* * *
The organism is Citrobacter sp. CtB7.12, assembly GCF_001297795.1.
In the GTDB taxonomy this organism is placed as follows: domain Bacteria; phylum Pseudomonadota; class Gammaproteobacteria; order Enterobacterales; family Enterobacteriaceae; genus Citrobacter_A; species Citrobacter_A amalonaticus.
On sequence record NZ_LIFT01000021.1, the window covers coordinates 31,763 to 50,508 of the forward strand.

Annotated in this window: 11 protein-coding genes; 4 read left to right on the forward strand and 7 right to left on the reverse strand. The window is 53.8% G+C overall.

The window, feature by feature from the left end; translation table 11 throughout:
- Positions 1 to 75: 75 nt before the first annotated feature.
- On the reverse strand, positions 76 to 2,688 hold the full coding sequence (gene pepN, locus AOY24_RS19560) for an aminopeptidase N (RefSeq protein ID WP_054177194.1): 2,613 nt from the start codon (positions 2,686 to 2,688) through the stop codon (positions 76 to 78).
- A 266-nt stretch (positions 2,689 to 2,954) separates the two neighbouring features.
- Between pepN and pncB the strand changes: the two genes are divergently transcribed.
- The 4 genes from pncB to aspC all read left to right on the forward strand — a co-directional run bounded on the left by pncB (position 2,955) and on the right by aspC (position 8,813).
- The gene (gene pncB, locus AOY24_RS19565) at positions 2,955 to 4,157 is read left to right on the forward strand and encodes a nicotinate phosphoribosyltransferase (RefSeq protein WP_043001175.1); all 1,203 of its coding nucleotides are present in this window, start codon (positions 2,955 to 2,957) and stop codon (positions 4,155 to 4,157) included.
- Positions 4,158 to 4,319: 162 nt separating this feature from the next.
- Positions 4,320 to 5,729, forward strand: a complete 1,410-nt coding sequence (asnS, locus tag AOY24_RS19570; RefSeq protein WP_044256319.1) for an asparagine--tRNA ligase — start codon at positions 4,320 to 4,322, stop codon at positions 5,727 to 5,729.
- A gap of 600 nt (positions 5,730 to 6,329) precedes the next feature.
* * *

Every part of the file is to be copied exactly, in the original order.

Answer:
The organism is Citrobacter sp. CtB7.12, assembly GCF_001297795.1.
In the GTDB taxonomy this organism is placed as follows: domain Bacteria; phylum Pseudomonadota; class Gammaproteobacteria; order Enterobacterales; family Enterobacteriaceae; genus Citrobacter_A; species Citrobacter_A amalonaticus.
On sequence record NZ_LIFT01000021.1, the window covers coordinates 31,763 to 50,508 of the forward strand.

Annotated in this window: 11 protein-coding genes; 4 read left to right on the forward strand and 7 right to left on the reverse strand. The window is 53.8% G+C overall.

The window, feature by feature from the left end; translation table 11 throughout:
- Positions 1 to 75: 75 nt before the first annotated feature.
- On the reverse strand, positions 76 to 2,688 hold the full coding sequence (gene pepN, locus AOY24_RS19560) for an aminopeptidase N (RefSeq protein ID WP_054177194.1): 2,613 nt from the start codon (positions 2,686 to 2,688) through the stop codon (positions 76 to 78).
- A 266-nt stretch (positions 2,689 to 2,954) separates the two neighbouring features.
- Between pepN and pncB the strand changes: the two genes are divergently transcribed.
- The 4 genes from pncB to aspC all read left to right on the forward strand — a co-directional run bounded on the left by pncB (position 2,955) and on the right by aspC (position 8,813).
- The gene (gene pncB, locus AOY24_RS19565) at positions 2,955 to 4,157 is read left to right on the forward strand and encodes a nicotinate phosphoribosyltransferase (RefSeq protein WP_043001175.1); all 1,203 of its coding nucleotides are present in this window, start codon (positions 2,955 to 2,957) and stop codon (positions 4,155 to 4,157) included.
- Positions 4,158 to 4,319: 162 nt separating this feature from the next.
- Positions 4,320 to 5,729, forward strand: a complete 1,410-nt coding sequence (asnS, locus tag AOY24_RS19570; RefSeq protein WP_044256319.1) for an asparagine--tRNA ligase — start codon at positions 4,320 to 4,322, stop codon at positions 5,727 to 5,729.
- A gap of 600 nt (positions 5,730 to 6,329) precedes the next feature.